Haiku on phones should not have separate mobile and desktop mode

While I like the direction the Maple discussion is going in the other thread I’ve come to the conclusion that imho Maple should NOT distinguish between mobile mode and desktop mode.

So I opened this thread “Maple general”.


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The problem with this is that it would mean changing existing Haiku applications to become convergent. Convergent apps generally suffer from having UIs that are either only good for one of the form factors or subpar for all form factors.

The separation of Mobile and Desktop mode is to ensure that applications made specifically with desktop or mobile form factors in mind are not compromised by making them try to adapt to both.

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That destinction is the entire point of maple.

And it was discussed in the other thread, what makes you say that it shoild not destinquish? desktop and mobile apps have completely different requirements.


I think that it should be possible to use a shell or any other desktop app with the on-screen keyboard.

And vice versa if I want to use a phone app in desktop mode nothing should prevent me from doing so.

And the screen stays small in desktop mode so it has to be designed for mobiles even in desktop mode.

I am not sure what you mean, if you connect a screen you get the desktop shell, if you don’t you get the mobile mode. They are exclusive.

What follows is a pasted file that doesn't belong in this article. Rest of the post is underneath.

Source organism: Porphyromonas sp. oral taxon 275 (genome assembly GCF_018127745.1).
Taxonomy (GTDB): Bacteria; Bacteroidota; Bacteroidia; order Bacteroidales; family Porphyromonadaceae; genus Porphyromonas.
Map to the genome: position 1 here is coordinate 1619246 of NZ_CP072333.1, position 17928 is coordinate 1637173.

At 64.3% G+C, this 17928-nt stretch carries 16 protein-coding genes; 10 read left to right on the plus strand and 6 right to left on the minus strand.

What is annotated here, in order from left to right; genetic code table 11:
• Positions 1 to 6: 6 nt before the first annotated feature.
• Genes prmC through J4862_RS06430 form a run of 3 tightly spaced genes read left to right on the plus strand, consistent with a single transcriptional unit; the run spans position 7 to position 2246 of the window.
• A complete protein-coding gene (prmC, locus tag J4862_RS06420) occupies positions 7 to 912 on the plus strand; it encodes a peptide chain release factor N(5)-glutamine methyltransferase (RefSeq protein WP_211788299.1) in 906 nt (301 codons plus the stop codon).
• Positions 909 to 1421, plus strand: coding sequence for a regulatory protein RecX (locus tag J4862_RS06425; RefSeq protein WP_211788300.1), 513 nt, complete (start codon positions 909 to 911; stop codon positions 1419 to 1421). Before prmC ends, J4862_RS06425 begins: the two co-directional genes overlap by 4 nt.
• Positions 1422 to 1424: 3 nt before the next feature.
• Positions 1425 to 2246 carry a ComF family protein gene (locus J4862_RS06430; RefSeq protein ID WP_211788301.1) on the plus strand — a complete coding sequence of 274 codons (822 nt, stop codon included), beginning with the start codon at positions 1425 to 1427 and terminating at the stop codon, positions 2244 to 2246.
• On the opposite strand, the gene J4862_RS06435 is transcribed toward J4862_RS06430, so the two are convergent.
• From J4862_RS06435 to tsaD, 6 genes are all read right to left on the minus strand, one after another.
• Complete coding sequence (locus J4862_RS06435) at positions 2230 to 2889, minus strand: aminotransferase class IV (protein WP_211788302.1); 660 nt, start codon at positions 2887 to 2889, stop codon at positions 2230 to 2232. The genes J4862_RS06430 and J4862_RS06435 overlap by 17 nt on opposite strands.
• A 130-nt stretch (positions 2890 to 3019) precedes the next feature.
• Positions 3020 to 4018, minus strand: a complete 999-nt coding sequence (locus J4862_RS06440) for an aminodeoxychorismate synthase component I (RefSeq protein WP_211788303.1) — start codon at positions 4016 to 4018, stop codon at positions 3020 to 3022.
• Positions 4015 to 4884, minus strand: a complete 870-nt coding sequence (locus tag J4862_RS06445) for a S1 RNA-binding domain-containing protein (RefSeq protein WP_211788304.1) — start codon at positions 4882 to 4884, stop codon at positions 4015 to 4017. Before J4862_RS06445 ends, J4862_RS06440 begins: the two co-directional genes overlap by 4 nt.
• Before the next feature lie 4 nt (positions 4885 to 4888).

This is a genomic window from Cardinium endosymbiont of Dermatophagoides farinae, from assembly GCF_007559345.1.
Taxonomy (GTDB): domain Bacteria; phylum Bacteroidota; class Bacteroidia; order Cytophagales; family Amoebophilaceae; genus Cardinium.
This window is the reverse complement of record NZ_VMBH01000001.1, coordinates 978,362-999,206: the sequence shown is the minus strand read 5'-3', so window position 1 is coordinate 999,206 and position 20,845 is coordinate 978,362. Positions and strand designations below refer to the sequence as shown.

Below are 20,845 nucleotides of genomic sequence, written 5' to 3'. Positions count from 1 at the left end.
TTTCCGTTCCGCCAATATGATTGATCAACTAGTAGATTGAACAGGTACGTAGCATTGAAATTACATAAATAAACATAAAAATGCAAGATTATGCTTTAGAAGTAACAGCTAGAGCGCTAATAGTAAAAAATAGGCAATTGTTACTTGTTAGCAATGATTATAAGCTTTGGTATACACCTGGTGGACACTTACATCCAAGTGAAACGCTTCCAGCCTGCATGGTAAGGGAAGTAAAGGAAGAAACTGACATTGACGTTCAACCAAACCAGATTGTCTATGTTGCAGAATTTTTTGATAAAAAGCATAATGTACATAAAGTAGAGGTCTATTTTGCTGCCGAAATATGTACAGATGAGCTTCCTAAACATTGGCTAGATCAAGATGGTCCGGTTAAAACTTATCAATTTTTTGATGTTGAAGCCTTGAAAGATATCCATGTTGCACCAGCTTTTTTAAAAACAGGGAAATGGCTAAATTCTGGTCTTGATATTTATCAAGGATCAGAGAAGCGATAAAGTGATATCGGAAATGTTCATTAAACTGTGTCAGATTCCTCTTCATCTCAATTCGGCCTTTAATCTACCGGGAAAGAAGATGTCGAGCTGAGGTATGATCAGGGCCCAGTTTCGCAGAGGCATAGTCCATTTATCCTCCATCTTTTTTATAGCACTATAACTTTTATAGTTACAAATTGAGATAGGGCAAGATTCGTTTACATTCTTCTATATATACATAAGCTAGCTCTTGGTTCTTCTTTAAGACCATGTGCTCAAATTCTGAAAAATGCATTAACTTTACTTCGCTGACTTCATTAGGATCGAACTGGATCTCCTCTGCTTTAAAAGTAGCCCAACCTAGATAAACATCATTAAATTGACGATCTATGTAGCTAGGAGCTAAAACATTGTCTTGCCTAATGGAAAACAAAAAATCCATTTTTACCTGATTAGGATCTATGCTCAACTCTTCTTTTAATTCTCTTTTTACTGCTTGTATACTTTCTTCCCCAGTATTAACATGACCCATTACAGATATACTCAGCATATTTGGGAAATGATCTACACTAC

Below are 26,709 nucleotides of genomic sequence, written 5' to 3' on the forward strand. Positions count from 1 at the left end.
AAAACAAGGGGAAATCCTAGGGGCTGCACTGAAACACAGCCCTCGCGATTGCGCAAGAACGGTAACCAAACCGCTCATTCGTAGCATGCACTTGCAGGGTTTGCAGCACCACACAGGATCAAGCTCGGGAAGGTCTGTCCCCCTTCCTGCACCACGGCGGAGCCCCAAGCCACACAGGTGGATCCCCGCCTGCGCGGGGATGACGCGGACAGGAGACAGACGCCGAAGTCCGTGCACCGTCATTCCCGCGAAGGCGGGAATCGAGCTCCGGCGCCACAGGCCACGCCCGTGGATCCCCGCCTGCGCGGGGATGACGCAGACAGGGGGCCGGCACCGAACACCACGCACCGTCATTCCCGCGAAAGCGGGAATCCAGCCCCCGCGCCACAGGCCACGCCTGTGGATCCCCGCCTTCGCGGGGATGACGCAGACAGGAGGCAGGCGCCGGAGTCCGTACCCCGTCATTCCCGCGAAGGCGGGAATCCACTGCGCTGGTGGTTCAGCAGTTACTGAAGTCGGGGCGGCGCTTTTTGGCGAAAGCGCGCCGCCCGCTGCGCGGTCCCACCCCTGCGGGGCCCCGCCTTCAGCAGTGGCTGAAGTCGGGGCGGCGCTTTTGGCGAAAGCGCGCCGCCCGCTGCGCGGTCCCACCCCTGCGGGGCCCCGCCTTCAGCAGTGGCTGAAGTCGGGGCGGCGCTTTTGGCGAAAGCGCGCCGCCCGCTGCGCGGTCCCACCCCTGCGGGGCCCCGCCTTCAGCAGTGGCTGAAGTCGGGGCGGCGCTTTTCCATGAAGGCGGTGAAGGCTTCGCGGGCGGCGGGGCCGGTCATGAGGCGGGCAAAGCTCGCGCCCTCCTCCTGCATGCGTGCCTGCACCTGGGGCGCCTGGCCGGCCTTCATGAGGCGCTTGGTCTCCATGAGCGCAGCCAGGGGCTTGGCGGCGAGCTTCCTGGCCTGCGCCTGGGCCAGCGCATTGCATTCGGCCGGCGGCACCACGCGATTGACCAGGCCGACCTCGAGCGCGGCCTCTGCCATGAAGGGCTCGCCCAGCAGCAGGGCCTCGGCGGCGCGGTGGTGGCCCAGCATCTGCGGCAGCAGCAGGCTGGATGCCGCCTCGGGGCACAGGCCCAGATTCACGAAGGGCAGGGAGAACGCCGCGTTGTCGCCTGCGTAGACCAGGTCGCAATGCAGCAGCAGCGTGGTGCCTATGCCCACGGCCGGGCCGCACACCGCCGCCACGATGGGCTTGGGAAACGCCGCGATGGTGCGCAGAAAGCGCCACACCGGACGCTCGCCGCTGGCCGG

Desktop apps simply don’t work properly on a small touch screen.
There is no reason to use the “mobile” variants in the desktop mode, you get the desktop versions which are more capable.


While the idea of using a phone’s on-screen keyboard as input for a desktop system is good, it has to be wireless and untethered to anything. This is quite cumbersome when having to connect an external display, mouse, and keyboard to the phone while using Desktop mode.

That sounds like the two different modes don’t make sense (on mobile).

The desktop mode runs on an attached display, with a keyboard and mouse connected. The phone of course needs to run the actual code to display it.

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Apple airplay2 supports video streams, many tvs support this, we could totally stream video for a display. and then have the phone function as a keyboard (and touchpad)

Forgot about AirPlay, that could work. Google Cast can do that as well and is supported by everything running Android TV and the Chromecasts themselves.

What would be necessary to support these protocols?

Wi-Fi Diirect supports connecting to displays, too. Are there any Haiku-supported Wi-Fi adapters and drivers that have Wi-Fi Direct support?

Ah didn’t know that. I assumed with phone display and attached keyboard.

Then two modes make sense.


Wi-fi direct is “just” a direct connection over wifi, you still need a protocol above it.

Airdrop uses wifi-direct, as do xbox one controllers. I don’t know if the wifi card has to have special support honestly

i know: